Early in the history of the Jedi Temple, we had a discussion thread devoted to documenting service activities. We encouraged any and every volunteer activity to be recorded as inspiration to others and to celebrate that we were as much devoted to offline community improvement as to online self-development.
In many ways, it was wildly successful. It was a very active thread, where people logged actions as small as returning a shopping cart to its corral and as large as volunteering to building a house for Habitat for Humanity. Most of the actions were in the vein of a “random act of kindness” … but I think it did inspire people to be aware of the many, daily opportunities that present themselves to us constantly. It encouraged students and visitors to be mindful and see what was around them all day, every day. The chance to brighten someone’s day with a small action.
For those of us who are returning to the community and our training, I would like to recommend that you pick up the practice again of doing something, anything, no matter how small, whenever you see the opportunity.
I do not think that there is anything that is too small to count. And I do not think that any of us cannot contribute in some way. My late grandmother, bedridden and on dialysis, crocheted toys for children until her dying day. You, reading this, have something that you can do for another. Find it and do it. Today.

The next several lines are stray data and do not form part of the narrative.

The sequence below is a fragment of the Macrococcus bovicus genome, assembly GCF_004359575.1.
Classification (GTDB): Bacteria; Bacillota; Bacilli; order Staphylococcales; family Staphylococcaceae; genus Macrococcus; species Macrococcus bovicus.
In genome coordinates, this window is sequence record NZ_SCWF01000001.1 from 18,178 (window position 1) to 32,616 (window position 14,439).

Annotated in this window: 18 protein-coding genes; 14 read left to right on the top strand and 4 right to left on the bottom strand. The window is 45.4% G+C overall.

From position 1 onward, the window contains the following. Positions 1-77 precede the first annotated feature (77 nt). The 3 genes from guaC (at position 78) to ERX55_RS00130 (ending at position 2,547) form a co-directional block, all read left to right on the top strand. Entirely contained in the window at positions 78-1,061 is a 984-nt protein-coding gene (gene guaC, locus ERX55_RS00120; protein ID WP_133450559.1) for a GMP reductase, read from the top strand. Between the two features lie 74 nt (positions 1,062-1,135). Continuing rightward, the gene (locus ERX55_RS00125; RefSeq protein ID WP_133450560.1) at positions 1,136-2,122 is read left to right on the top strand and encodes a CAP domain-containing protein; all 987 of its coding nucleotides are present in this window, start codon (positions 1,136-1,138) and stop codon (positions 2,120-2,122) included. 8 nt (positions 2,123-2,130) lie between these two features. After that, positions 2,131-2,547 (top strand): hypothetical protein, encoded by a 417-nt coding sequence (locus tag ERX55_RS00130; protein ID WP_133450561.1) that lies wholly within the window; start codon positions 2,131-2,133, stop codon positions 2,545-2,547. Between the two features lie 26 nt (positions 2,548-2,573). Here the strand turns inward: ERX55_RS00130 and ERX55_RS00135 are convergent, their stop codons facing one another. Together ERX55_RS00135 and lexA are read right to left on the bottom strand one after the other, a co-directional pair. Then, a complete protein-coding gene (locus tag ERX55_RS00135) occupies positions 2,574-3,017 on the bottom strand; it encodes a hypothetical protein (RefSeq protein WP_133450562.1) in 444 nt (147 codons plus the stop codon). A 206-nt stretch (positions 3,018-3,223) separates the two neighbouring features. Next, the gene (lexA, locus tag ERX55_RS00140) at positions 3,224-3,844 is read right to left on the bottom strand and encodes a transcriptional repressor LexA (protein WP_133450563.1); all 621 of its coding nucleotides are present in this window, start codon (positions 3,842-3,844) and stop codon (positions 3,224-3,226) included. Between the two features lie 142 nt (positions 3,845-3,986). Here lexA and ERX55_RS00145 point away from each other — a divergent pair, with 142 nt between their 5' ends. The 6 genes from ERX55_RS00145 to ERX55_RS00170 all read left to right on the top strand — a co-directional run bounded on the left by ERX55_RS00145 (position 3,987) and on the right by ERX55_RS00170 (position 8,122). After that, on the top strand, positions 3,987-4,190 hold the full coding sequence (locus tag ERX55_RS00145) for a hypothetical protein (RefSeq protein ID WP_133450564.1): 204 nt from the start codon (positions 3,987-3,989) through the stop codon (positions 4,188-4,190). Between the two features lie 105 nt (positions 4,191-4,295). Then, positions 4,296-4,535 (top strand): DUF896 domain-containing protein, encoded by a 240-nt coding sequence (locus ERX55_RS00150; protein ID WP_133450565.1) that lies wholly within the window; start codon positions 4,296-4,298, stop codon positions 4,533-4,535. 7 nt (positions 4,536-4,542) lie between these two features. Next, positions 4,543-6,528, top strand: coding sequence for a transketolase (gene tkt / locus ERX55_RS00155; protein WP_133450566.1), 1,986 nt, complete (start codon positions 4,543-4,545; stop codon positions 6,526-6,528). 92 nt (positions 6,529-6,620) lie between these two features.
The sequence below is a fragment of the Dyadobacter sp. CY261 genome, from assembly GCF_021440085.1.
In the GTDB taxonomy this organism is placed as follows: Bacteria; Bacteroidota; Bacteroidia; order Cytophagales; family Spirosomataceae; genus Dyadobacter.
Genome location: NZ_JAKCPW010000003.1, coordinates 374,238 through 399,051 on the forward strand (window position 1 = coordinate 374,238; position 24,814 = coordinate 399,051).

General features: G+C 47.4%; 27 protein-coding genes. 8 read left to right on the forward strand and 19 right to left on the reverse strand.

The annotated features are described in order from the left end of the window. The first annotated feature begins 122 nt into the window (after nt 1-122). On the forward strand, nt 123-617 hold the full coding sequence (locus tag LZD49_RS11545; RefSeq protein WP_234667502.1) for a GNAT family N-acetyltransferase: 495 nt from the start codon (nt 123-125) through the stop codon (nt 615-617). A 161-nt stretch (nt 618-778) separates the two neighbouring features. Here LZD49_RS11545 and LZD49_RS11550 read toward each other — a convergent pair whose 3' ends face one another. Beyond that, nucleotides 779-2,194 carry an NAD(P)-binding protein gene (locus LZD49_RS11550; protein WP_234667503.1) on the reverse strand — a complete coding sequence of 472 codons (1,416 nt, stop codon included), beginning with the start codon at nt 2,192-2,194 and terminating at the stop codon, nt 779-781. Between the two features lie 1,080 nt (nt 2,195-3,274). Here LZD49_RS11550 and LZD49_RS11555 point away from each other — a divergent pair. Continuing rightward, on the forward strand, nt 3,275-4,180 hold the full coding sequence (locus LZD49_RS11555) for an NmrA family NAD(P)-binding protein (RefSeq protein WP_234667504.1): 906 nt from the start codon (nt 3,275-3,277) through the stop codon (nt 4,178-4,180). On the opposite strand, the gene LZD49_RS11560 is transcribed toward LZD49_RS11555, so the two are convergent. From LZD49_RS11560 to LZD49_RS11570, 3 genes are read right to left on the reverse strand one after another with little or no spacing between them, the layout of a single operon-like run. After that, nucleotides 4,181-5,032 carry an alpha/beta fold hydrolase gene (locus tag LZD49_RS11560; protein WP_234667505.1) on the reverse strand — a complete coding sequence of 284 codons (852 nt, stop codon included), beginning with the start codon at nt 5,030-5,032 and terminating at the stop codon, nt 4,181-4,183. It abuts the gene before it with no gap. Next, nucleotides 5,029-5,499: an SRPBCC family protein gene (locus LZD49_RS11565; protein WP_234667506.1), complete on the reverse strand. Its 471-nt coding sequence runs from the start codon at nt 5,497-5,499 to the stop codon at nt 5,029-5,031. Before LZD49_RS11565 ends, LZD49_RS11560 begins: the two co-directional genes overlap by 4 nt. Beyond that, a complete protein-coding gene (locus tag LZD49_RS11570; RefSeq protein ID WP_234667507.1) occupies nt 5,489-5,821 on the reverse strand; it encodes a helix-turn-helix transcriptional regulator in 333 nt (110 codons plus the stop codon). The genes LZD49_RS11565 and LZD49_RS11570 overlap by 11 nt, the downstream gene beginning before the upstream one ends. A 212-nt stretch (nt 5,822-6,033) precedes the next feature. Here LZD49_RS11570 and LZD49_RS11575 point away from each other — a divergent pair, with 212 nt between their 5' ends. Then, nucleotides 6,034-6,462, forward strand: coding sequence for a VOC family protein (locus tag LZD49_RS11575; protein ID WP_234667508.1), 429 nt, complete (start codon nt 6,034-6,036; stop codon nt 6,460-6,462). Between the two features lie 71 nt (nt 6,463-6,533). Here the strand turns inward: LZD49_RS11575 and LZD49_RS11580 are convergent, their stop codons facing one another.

Lucy: You give up your seat every day in the train.
Peter: Well… But that’s not heroic.
Lucy: It is to the person who sits in it.
Turteltaub, J. (1995). While You Were Sleeping. Buena Vista Pictures.
Last summer, after Michael Bark located me on social media and invited me back into the online Jedi community, I found myself musing on the question of Jedi Knight as a vocation.
It takes time to determine if one has a vocation. In monastic orders – or ministry – there is a testing period of at least a year, if not more. Sometimes, before you’re even allowed to enter the novice stage, there is a period of frustrated waiting before you are even allowed through the gate.
Why? Because this level of commitment — usually to a community and to service — is difficult. The trial period is used to determine if this calling is something so much a part of who you are that you can’t be anything else and yet be truly yourself. In a sense, it can be the lesser struggle at times; at other times, it is the greatest joy. You only have to read an autobiography of a nun or monk in order to get a sense of this. Or realize that you told yourself you were going to train as friends go out for an evening without you.
Yes, the training can be wonderful too, once you get there and get started working with your other group of friends. Or it can be one of those nights where you are all left feet and frustrated at the end … wondering why you gave up a nice night in the name of maintaining discipline.